Among the excited group of teachers is Melissa Gorman, a recently hired fourth grade teacher at the North Street Elementary School.
Raised in Boxborough, Gorman’s passion for teaching was not uncovered until her college years. During her freshman year of college, a practicum in a second grade classroom led her away from previous plans of becoming a speech and language pathologist and drew her towards becoming a teacher.
“I loved helping my mentor teacher coach students in writing,” she remembered. “From that point on, I knew I wanted to be an elementary teacher.”
Graduating from Juniata College in Pennsylvania with an undergraduate degree in Elementary Education and Spanish, she later attended Boston College, and obtained her Master’s Degree in Curriculum and Instruction.
Now entering her sixth year of teaching, Gorman has gained much teaching experience before she assumes her position at the North Street School. Following her college graduation, she moved to Auburn, Alabama, where she taught at Dean Road Elementary for two years. She then moved back to Massachusetts and taught within the Newton school system for three years at the Jackson School.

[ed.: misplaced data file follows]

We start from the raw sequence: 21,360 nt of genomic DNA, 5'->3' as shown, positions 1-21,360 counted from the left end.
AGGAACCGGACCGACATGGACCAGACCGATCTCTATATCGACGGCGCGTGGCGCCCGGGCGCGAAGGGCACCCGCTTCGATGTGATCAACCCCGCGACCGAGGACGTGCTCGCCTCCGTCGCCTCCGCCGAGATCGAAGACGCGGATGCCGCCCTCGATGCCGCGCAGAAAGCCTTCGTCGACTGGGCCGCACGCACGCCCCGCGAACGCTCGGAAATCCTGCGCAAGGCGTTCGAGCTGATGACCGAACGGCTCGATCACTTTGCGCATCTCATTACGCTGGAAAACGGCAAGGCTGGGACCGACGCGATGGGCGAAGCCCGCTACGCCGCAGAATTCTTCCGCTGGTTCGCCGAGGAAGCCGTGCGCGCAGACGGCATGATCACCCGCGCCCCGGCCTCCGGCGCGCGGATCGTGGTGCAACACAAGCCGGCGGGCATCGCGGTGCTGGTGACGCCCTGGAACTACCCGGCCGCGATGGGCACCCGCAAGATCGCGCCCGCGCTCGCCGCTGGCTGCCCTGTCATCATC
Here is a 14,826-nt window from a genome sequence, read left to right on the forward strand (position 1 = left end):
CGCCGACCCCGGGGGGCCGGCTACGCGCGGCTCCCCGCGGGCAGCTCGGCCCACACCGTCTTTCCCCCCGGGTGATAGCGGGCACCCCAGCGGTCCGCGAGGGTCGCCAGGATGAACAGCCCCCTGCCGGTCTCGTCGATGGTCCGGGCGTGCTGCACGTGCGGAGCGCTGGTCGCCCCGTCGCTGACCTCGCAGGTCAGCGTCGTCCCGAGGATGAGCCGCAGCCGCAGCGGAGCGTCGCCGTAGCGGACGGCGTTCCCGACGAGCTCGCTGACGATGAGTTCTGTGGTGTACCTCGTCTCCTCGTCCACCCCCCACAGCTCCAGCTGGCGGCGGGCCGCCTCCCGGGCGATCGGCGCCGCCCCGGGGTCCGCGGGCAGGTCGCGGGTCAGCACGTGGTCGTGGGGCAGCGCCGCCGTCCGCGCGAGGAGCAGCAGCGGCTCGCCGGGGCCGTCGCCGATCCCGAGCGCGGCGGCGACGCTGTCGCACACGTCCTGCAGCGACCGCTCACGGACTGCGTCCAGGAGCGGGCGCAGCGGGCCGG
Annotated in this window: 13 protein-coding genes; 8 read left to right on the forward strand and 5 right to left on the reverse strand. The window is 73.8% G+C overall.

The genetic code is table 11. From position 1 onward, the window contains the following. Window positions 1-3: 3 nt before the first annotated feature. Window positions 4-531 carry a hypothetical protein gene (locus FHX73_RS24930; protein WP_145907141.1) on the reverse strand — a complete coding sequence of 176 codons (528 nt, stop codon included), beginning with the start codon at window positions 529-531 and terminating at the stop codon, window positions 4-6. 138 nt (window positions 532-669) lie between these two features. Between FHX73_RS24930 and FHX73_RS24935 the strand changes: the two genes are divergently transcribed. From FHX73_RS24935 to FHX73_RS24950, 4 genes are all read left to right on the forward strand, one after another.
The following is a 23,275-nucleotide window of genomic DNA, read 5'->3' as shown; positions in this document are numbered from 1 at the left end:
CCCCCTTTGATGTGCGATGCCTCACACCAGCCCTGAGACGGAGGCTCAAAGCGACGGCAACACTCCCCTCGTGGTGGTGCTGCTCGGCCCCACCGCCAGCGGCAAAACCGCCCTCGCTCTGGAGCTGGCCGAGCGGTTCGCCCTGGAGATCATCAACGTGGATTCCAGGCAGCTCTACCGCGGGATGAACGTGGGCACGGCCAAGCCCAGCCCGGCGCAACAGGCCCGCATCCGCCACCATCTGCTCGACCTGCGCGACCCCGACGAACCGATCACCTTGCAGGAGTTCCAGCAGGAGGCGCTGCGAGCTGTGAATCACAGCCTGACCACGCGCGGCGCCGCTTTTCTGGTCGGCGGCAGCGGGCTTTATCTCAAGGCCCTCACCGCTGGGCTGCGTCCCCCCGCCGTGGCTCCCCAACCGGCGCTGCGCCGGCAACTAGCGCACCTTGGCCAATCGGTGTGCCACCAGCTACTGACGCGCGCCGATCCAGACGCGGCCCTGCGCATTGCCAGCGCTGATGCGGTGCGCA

Of her five previous years of teaching, she has spent three of them teaching the fourth grade, and one year apiece teaching the first and third grades. As a student teacher, she also taught the fifth grade.
In her spare time, Gorman enjoys a variety of activities of both athletic and artistic nature. She played field hockey in both high school and college, and she continues to play for a Boston-based adult league. Also, she is an avid runner, formerly running competitively. Her other hobbies include ceramics and reading.
When considering her goals for her classroom, Gorman hopes to become well integrated within the Tewksbury Public Schools Community by forming close relationships with not only her students and their families, but other faculty members, as well.
“I have heard so many positive comments about the Tewksbury community in general,” she stated. “So in my first year, I really hope to get to know the students, families, and faculty members in this great school system.”
Looking towards the upcoming academic year, Gorman wishes for her future students to know they will always have the chance to be unique and creative in her classroom. She also noted that above all, kindness and compassion towards others will always be valued.
“I think that at the end of the day, the most important thing in life is to be kind to one another, and I work hard to foster a safe and caring environment in my classroom,” she stated. “I want my students to feel welcome, comfortable, and valued as soon as they walk through my door each and every day.”